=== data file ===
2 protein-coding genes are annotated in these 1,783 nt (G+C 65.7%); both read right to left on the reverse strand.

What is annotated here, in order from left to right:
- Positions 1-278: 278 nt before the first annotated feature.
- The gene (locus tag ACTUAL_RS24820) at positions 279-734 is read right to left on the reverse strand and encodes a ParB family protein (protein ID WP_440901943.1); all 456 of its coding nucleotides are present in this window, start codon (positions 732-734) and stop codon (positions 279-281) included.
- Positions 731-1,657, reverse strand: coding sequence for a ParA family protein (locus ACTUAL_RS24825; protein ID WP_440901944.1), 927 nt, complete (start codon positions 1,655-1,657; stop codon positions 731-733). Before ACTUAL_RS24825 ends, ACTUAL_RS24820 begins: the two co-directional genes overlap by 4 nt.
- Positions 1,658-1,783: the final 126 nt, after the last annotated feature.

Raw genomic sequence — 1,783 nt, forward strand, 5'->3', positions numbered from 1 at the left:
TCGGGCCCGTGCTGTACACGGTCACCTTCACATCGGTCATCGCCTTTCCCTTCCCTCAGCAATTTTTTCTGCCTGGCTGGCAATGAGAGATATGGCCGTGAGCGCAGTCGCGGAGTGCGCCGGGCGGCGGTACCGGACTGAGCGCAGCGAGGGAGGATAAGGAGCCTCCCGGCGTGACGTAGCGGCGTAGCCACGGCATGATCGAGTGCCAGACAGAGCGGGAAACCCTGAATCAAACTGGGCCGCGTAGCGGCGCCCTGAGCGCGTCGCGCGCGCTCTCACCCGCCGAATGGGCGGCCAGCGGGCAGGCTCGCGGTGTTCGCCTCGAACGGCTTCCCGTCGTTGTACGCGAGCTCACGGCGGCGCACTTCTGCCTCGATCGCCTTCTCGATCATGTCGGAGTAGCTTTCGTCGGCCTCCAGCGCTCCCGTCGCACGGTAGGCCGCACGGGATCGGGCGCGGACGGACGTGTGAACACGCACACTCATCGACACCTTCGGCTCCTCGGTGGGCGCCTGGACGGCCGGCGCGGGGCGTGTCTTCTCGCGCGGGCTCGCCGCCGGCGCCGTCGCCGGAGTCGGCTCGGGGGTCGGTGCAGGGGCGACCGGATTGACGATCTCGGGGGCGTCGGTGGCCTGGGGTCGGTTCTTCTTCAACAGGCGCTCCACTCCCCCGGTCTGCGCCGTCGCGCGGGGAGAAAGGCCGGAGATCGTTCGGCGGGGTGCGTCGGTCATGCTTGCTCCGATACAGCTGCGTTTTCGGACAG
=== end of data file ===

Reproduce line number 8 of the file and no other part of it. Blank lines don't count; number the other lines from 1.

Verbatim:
TCGGGCCCGTGCTGTACACGGTCACCTTCACATCGGTCATCGCCTTTCCCTTCCCTCAGCAATTTTTTCTGCCTGGCTGGCAATGAGAGATATGGCCGTGAGCGCAGTCGCGGAGTGCGCCGGGCGGCGGTACCGGACTGAGCGCAGCGAGGGAGGATAAGGAGCCTCCCGGCGTGACGTAGCGGCGTAGCCACGGCATGATCGAGTGCCAGACAGAGCGGGAAACCCTGAATCAAACTGGGCCGCGTAGCGGCGCCCTGAGCGCGTCGCGCGCGCTCTCACCCGCCGAATGGGCGGCCAGCGGGCAGGCTCGCGGTGTTCGCCTCGAACGGCTTCCCGTCGTTGTACGCGAGCTCACGGCGGCGCACTTCTGCCTCGATCGCCTTCTCGATCATGTCGGAGTAGCTTTCGTCGGCCTCCAGCGCTCCCGTCGCACGGTAGGCCGCACGGGATCGGGCGCGGACGGACGTGTGAACACGCACACTCATCGACACCTTCGGCTCCTCGGTGGGCGCCTGGACGGCCGGCGCGGGGCGTGTCTTCTCGCGCGGGCTCGCCGCCGGCGCCGTCGCCGGAGTCGGCTCGGGGGTCGGTGCAGGGGCGACCGGATTGACGATCTCGGGGGCGTCGGTGGCCTGGGGTCGGTTCTTCTTCAACAGGCGCTCCACTCCCCCGGTCTGCGCCGTCGCGCGGGGAGAAAGGCCGGAGATCGTTCGGCGGGGTGCGTCGGTCATGCTTGCTCCGATACAGCTGCGTTTTCGGACAG